In promoting Hulu documentary, Hillary Clinton says she ‘should have done more’ to repair her public image

January 17, 2020, 6:47 PM UTC
Hillary Hulu Panel
PASADENA, CALIFORNIA - JANUARY 17: Hillary Rodham Clinton speaks onstage during the Hulu Panel at Winter TCA 2020 at The Langham Huntington, Pasadena on January 17, 2020 in Pasadena, California. (Photo by Erik Voake/Getty Images for Hulu)
Erik Voake—Getty Images for Hulu

Journalists who’ve been parked inside the Langham Hotel in Pasadena, Calif. during the TCA Winter Press Tour for nearly two weeks were treated, temporarily, to a different brand of TV talent Friday morning when former secretary of state Hillary Clinton took the stage to promote her documentary Hillary, streaming on Hulu March 5.

Joined by filmmaker Nanette Burstein (The Kid Stays in the Picture), whose film chronicles the former first lady’s personal and professional history, Clinton fielded a slew of timely questions, starting with her thoughts on why female politicians so often must battle the notion of “likability.”

“There is an unfair double-standard and disadvantage to how women are interpreted [in the media],” said Clinton. “I’m in the camp that: The more women who are out there, the more we will realize that women have same rights to have a full range of emotions.”

Clinton explained that Hillary initially began as a way to chronicle her run for president in 2016. When she lost to Donald Trump, the project led by Burstein—who by then had gathered 1,700 hours of footage— showed potential as a more wide-ranging look at her life and place in history.

“The reason I wanted to… tell her life story is that she’s emblematic of our history and women’s rights. She was the tip of the spear; she’s a historical figure,” said Burstein. “When you get to know her, the intimate moments of her life…you realize how misguided we can be. That’s the intention of the film.”

“Through our 35 hours of interviews it was clear to me, and Nanette picked up on it early on, was that I became a Rorschach test for women when I burst onto the public scene. And I’d lived 40 years before that!” laughed Clinton, adding: “It’s really hard watching yourself for four hours, but the reaction that some have expressed on the film is gratifying; people saying, ‘Wow, I didn’t know that.’”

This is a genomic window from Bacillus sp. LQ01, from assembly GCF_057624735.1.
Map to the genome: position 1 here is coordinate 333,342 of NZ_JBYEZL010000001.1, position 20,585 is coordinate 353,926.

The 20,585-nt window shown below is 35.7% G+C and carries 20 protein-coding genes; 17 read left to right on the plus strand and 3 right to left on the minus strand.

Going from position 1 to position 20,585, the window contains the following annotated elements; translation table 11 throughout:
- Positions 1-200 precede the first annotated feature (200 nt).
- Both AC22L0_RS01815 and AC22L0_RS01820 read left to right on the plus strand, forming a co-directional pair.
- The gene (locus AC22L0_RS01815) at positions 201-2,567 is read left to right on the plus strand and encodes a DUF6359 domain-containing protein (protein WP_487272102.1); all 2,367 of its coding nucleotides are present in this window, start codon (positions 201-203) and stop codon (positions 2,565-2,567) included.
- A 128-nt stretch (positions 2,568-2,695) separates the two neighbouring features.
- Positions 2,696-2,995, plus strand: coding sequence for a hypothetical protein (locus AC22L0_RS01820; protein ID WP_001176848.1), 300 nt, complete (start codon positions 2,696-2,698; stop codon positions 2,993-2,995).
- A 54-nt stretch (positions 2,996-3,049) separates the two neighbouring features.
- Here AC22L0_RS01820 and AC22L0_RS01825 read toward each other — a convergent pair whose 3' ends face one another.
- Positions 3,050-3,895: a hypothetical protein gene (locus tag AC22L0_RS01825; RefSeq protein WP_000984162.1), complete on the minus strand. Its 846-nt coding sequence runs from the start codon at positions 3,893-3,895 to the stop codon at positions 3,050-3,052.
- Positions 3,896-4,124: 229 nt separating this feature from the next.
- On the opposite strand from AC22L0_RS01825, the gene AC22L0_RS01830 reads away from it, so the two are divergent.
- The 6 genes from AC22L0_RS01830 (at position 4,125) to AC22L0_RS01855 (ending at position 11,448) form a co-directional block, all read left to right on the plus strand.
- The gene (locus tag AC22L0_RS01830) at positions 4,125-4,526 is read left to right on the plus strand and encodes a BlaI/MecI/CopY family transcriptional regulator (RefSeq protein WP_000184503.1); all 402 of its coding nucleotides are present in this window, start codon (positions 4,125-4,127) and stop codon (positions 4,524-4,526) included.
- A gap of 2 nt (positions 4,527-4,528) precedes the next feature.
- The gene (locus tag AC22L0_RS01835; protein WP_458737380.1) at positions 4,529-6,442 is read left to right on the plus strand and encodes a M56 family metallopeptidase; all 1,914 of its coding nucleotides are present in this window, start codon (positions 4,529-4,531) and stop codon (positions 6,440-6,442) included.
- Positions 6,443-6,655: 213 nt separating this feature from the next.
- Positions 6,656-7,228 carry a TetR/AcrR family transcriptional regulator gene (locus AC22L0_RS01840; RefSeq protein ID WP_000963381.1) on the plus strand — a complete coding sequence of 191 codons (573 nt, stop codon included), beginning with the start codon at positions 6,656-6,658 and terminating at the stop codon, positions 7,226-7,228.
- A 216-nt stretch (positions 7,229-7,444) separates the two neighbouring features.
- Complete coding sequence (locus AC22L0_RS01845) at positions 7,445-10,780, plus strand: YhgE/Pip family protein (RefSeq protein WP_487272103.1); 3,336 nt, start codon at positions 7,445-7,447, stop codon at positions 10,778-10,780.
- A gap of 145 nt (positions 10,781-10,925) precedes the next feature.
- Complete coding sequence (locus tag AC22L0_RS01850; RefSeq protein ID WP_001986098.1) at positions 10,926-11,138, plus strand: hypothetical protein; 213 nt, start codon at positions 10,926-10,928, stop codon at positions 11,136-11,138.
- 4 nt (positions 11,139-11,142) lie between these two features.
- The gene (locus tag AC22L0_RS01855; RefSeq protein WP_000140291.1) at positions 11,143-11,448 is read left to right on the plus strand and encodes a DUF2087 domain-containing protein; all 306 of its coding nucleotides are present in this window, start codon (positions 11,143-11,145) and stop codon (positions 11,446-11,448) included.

During the Q&A, Fortune asked Clinton to reflect what aspects of making Hillary were most humbling for her.

“The most humbling moments were about recognizing that I have been often mischaracterized and I have to bear some responsibility for that. I didn’t do a good enough job to break through a lot of perceptions.”

What could she have done to change those perceptions?

“I don’t know,” Clinton said. “You have to be careful…you realize that if you say something honest, then that has a backlash. I was constantly surprised [during the election] that things I said were taken out of context, and that caused me to be even more cautious and guarded. ‘If I say anything, it will be misinterpreted.’ So that was really humbling. I also know now I was this lightening rod who people were quick to judge, and that it often had nothing to do with me.”

On the subject of women in politics being unfairly mischaracterized, Fortune asked Clinton to comment on whether she feels first lady Melania Trump herself has fallen victim to that trend.

“I have no brilliant insight… I can’t speak to that,” said Clinton.

Burstein and Clinton, who will premiere their documentary next week at the Sundance Film Festival, said they hope Hillary will serve as a reminder to viewers to engage in the forthcoming 2020 presidential election.

“Vote. Please vote,” said Clinton. “It wasn’t long ago that we had a president when we didn’t have to wake up and worry about what would happen that day. Right now, we can’t even agree on basic facts. There needs to be a base reality that people can tune into.”

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